Welcome to the first installment of the Poe Museum blog’s new monthly feature entitled Weird Richmond. Every month you will find here a new and bizarre tale to satisfy your craving for all things weird. This is history off of the beaten path, full of strange tales of Poe, the times he lived in, and this city that he called home.
We open Weird Richmond with deathbed portraiture. A deathbed portrait is exactly what it sounds like: a post-mortem image of a deceased person. What we see today as morbid was actually practiced in the 18th and 19th centuries as a means of capturing a final image of the dead for memorial purposes. In fact, many famous individuals have had deathbed portraits made of them, including Martin Luther, Goethe, and Victor Hugo, just to name a few.
Prior to the invention of the daguerreotype method of photography in 1839, deathbed portraits were either sketched or painted by artists. When photography became readily available in the mid-1800s, the deathbed portrait experienced a resurgence of popularity due to the camera’s ability to capture the departed exactly as they would have been upon their deathbed. During this time tuberculosis was running rampant across Europe and the United States, and many deathbed portraits from this time depict victims of what they termed “consumption.”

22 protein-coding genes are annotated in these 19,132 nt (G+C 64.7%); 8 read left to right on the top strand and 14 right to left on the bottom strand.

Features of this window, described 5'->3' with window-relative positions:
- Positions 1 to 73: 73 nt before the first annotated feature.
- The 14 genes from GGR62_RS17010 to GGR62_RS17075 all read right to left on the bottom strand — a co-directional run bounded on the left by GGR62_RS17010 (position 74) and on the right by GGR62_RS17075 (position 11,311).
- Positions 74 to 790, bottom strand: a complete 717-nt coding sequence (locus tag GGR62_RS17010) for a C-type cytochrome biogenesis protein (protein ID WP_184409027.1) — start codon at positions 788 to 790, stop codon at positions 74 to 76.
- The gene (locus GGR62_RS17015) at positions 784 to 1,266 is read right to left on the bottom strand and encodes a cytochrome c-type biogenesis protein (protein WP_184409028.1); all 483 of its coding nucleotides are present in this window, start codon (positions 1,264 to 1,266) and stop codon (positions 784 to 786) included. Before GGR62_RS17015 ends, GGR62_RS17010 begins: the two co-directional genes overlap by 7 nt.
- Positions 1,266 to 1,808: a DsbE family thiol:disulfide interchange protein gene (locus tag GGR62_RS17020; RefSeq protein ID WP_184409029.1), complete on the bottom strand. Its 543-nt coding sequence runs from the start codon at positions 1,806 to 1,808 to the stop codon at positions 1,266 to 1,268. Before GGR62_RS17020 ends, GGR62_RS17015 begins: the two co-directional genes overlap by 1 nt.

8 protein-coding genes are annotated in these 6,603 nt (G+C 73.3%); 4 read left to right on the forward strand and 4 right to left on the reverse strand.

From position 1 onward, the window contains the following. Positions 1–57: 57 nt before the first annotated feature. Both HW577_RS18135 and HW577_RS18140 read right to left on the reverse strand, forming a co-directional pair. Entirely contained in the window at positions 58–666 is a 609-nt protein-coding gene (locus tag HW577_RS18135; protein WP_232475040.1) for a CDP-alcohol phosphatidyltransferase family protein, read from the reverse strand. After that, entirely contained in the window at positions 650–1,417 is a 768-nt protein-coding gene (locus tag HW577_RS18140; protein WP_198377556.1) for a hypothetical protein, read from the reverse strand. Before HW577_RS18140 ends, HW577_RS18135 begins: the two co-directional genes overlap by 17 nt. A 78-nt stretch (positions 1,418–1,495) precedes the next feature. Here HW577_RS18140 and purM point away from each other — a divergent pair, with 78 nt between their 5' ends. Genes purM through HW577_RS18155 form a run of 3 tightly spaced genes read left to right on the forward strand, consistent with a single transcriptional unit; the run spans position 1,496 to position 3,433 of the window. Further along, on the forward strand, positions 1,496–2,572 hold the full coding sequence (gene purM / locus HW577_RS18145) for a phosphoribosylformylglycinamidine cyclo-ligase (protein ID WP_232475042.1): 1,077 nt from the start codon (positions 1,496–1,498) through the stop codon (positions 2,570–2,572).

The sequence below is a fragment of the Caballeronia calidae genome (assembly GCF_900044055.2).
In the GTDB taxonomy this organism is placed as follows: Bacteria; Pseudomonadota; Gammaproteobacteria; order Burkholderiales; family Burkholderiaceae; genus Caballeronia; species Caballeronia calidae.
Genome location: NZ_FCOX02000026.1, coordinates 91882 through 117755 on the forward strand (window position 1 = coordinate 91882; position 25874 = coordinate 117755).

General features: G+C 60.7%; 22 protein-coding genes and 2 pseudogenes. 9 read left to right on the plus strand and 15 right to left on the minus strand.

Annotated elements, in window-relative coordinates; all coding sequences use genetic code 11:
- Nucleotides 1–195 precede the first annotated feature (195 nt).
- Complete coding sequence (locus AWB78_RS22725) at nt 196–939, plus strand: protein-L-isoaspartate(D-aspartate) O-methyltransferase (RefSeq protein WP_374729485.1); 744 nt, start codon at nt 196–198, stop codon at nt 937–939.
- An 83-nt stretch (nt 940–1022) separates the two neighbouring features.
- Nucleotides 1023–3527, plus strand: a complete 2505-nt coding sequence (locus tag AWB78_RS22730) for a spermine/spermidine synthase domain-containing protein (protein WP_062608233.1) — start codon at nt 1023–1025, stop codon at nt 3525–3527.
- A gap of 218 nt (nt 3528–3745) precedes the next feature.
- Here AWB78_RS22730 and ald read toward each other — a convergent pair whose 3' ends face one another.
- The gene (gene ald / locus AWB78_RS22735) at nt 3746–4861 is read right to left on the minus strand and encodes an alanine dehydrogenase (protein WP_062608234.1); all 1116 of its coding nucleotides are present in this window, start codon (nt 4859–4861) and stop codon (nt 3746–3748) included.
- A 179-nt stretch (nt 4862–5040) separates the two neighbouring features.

Here at the Poe Museum we have a print of the deathbed portrait of Virginia Clemm Poe, wife and cousin of Edgar Allan Poe. Her portrait was completed mere hours after her death at the age of 24 from tuberculosis, and for many years this was regarded as the only indisputable image of Virginia in existence (since then, another portrait has been validated). Virginia’s portrait is rendered in watercolor, and except for the odd angle that her head rests at, she could pass for still being amongst the living. While it was more common to have the deceased to be shown on their deathbed, some families posed their loved ones in chairs to make it look as if they still lived.
There are a few more modern cases of deathbed portraiture from the past century, most notably images of the Archduke Franz Ferdinand and his wife Sophie after being assassinated by Serbian nationalists in 1914. Even more recently, British artist Daphne Todd won the BP Portrait Award in 2010 for her deathbed portrait of her mother.